Decreased connectivity and increased BOLD complexity in the default mode network in individuals with


Senior Member
Decreased connectivity and increased BOLD complexity in the default mode network in individuals with chronic fatigue syndrome

Dr. Zack Y Shan, Mr. Kevin Finegan, Dr. Sandeep Bhuta, Mr. Timothy Ireland, Prof. Donald R Staines, Prof. Sonya M Marshall-Gradisnik, and Dr. Leighton R Barnden. Brain Connectivity. November 2017, ahead of print.

The chronic fatigue syndrome / myalgic encephalomyelitis (CFS) is a debilitating disease with unknown pathophysiology and no diagnostic test.

This study investigated the default mode network (DMN) in order to understand the pathophysiology of CFS and to identify potential biomarkers.

Using functional MRI (fMRI) collected from 72 subjects (45 CFS and 27 controls) with a temporal resolution of 0.798s, we evaluated the default mode network using static functional connectivity (FC), dynamic functional connectivity (DFC) and DFC complexity, blood oxygenation level dependent (BOLD) activation maps and complexity of activity.

General linear model (GLM) univariate analysis was used for inter group comparison to account for age and gender differences.

Hierarchical regression analysis was used to test whether fMRI measures could be used to explain variances of health scores.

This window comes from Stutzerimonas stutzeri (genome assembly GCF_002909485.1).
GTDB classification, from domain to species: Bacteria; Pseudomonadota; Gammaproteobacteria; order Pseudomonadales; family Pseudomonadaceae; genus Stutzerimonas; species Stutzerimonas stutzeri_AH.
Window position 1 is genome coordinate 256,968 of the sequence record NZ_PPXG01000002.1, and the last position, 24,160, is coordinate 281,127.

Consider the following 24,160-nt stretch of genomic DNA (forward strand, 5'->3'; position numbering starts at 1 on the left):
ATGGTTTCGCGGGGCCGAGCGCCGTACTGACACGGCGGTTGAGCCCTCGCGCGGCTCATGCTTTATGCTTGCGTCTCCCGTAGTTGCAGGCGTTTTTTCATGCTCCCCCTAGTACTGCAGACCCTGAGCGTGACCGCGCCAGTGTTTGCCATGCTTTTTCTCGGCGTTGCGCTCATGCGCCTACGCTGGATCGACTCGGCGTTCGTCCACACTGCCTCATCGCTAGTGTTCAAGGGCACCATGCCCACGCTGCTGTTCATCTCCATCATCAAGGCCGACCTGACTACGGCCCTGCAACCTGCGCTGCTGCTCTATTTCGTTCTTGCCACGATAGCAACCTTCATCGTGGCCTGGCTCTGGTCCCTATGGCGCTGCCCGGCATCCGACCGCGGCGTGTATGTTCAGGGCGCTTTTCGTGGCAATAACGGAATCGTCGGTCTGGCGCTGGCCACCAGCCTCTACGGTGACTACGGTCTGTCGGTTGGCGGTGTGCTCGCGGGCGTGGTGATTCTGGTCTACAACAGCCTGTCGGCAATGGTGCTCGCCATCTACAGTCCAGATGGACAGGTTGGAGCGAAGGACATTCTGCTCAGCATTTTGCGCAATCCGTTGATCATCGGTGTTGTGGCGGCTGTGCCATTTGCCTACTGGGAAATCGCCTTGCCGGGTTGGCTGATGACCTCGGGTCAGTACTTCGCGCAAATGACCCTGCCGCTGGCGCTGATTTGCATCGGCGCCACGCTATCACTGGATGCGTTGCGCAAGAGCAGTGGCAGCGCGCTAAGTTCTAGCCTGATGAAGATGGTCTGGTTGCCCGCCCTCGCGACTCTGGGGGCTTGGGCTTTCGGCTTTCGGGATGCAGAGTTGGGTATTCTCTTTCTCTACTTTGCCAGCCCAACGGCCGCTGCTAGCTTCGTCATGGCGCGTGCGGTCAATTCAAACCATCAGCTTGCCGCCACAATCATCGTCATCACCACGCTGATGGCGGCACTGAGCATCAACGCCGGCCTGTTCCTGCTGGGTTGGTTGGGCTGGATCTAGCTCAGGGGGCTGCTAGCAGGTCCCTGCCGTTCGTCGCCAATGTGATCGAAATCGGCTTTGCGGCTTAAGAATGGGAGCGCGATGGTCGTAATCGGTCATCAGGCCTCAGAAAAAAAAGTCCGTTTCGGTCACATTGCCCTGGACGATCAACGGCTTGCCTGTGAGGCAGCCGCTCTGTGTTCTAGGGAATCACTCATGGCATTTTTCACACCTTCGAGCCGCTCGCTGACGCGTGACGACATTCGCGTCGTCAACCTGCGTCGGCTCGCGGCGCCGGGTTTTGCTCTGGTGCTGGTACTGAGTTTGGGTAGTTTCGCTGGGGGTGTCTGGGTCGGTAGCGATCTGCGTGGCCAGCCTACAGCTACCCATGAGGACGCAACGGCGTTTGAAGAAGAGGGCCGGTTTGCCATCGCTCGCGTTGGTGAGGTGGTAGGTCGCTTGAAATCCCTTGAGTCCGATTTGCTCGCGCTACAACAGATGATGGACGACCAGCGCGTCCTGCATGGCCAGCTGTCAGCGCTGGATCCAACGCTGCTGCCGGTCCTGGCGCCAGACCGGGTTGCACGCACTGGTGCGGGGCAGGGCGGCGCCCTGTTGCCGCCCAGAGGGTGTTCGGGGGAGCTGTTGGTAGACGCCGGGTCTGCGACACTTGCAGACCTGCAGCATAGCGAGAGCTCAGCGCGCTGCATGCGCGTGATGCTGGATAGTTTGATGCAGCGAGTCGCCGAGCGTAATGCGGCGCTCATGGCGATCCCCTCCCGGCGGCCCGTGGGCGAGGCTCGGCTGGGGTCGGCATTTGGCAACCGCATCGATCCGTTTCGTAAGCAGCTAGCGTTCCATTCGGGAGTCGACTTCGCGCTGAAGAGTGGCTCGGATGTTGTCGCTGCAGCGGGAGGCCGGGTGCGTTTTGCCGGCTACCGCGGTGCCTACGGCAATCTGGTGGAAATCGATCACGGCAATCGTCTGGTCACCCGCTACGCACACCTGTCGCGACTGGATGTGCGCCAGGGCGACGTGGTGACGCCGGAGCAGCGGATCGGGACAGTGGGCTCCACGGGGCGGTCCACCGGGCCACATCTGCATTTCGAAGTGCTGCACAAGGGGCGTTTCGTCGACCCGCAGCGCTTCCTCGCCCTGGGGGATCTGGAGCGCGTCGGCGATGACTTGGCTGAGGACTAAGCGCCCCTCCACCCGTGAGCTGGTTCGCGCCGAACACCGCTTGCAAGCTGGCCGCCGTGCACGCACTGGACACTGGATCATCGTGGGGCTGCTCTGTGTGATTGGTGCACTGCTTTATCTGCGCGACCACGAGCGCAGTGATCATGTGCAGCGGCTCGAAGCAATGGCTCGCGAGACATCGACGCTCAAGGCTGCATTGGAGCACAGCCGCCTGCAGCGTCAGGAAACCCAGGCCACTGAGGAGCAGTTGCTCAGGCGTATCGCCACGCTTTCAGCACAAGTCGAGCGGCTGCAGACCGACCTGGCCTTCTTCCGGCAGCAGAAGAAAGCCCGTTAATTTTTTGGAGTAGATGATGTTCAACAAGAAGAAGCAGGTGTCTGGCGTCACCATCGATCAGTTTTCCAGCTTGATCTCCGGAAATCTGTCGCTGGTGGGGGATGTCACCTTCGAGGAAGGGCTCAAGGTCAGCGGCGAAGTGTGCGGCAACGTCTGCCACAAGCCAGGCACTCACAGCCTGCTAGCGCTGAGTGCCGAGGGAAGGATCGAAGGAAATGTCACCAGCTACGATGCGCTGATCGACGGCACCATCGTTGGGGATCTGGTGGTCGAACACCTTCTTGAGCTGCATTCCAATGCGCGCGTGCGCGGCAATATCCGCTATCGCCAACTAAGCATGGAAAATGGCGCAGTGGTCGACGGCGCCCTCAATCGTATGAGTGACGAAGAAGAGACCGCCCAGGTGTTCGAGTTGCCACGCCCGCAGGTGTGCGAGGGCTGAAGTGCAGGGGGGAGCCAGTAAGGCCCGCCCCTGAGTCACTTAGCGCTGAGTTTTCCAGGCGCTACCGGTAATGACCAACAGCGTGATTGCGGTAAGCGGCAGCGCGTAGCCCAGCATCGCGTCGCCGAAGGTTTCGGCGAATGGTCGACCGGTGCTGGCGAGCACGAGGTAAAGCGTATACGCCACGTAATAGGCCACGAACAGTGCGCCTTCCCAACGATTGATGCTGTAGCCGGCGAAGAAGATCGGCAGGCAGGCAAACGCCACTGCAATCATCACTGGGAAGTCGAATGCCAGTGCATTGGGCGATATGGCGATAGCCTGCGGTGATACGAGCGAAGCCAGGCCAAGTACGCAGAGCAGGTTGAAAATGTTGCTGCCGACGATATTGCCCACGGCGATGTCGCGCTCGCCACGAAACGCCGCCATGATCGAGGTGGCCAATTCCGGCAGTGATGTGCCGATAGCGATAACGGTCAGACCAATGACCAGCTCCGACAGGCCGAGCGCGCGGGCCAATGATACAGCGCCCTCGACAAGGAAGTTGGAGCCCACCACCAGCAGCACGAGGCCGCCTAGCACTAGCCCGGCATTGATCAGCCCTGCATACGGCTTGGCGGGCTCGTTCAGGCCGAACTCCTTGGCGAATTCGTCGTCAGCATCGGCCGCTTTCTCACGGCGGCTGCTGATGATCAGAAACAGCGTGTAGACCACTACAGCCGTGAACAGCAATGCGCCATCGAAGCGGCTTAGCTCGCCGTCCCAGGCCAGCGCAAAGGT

BOLD signals in the posterior cingulate cortex (PCC), the driving hub in the DMN, were more complex in CFS in both resting state and task (P < 0.05).

The FCs between medial prefrontal cortex (mPFC) and both inferior parietal lobules (IPLs) were weaker (P < 0.05) during resting state, while during task mPFC - left IPL and mPFC - PCC were weaker (P < 0.05).

The DFCs between the DMN hubs were more complex in CFS (P < 0.05) during task.

Each of these differences accounted for 7 - 11% variability of health scores.

This study showed that DMN activity is more complex and less coordinated in CFS, suggesting brain network analysis could be potential used as a diagnostic biomarker for CFS.


Senior Member
I don't understand much about it, but it seems that our brain does not work properly, which we already know.:lol:

I wonder if their method would be easy enough (and accessible enough, and not too pricey) to serve for routine diagnostic...